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5 smart financial moves to make in the New Year

Your wallet may be feeling a little (or a lot) lighter after another season of gift-giving. However, it’s just a slice of your financial pie. The New Year is upon us, and it’s the perfect time to start fresh. Will you resolve to begin 2019 strong enough to help ensure a financially smart year…and future?

Here are some ideas to get you started right away as you begin a new year of financial health:

  • Check your portfolio. Is your financial planner reviewing your portfolio on an ongoing basis? Are you doing the same? Ask your advisor whether it’s time to rebalance your allocations and whether you’re on plan. If you’ve not made changes in a while, it’s possible your plan doesn’t reflect your current financial reality.
  • Simplify your accounts and how you keep tabs on them. How many investment accounts do you have? Is there some advantage to consolidating some of them? Consolidation can save cash. Communication modes may need to be updated, too. Are you receiving printed statements and are they necessary? Learn more about and implement your provider’s online portals for easy access and much less paper.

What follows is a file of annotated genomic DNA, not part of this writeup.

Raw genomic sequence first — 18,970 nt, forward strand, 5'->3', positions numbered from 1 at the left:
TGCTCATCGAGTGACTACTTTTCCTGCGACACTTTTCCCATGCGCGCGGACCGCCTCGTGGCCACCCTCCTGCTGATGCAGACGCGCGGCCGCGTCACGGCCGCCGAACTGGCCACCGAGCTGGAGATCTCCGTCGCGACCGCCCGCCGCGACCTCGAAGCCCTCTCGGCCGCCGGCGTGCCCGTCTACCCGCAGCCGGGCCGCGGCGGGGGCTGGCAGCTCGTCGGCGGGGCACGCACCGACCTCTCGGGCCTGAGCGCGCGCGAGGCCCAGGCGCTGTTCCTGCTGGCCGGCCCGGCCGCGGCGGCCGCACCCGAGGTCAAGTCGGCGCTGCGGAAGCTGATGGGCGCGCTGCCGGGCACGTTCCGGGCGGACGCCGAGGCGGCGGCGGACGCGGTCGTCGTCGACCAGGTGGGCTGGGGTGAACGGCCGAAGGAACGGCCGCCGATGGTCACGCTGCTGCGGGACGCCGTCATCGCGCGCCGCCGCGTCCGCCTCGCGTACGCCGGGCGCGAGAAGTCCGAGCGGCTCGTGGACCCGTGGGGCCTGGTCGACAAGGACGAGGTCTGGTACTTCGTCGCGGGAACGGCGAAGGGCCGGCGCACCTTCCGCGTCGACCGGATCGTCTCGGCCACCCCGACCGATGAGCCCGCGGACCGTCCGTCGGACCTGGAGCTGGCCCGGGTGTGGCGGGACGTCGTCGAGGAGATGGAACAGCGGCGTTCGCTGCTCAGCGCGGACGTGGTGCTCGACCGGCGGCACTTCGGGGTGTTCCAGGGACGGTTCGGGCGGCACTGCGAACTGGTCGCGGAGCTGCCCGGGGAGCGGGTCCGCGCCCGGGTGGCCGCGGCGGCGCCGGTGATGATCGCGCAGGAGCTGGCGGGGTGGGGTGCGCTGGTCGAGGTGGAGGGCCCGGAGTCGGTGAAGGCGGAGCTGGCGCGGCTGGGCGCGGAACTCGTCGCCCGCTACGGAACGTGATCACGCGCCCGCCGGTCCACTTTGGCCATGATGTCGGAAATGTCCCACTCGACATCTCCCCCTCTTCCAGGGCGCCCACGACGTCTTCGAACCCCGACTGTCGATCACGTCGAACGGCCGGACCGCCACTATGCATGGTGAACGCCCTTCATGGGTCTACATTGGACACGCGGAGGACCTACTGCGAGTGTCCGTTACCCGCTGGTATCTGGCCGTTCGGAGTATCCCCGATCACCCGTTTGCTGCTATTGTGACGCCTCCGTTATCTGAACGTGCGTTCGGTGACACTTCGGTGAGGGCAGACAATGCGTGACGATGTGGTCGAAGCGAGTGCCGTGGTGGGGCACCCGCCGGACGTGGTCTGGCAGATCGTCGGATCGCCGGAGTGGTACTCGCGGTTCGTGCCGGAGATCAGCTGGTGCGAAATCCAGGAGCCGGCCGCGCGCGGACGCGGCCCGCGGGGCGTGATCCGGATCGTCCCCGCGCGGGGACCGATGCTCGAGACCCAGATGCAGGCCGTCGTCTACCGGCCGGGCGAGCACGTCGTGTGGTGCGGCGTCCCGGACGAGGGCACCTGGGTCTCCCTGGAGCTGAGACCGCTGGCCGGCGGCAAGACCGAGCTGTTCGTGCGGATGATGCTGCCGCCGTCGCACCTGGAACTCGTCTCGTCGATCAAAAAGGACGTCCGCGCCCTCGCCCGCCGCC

• Know your fees. Did you end any subscriptions? Cancel a membership? Be sure you’re not racking up charges that you didn’t expect. (Fine print can be a beast!). Watch your account statements closely, including your bank records. (Do you really need a printed statement?) Check your credit cards for monthly fees. Look for more economic options.
  • Build an emergency fund. Number 2 and 3 above will help you eliminate unnecessary monthly expenses. Use those savings to help build an emergency fund. A staggering 40 percent of U.S. adults report they don’t have funds saved up for a $400 emergency. Do you? The recommendation you’ve heard before still stands: aim for three months of living expenses in your emergency fund. Start looking for expenses you can trim daily, weekly and monthly and start building it up as aggressively as possible. In the future, you will be glad for the cushion.
  • Life documents: Are they (and you) ready to go? As Elbert Hubbard said, “Don’t take life too seriously; you won’t get out alive.” But, we say there’s one thing to take seriously: insurance documents. Have you updated your will, beneficiary listings, or other end-of-life documents? Your peace of mind is worth it, and so are your loved ones.

Take some time this month to review your financial health. It’s a commitment that’s sure to transform many years to come, too. To learn more about Financial Planning contact Certified Financial Planner Joseph (Barney) Lane at 386-734-0800!


Sources: The Motely Fool, Chuck Jaffe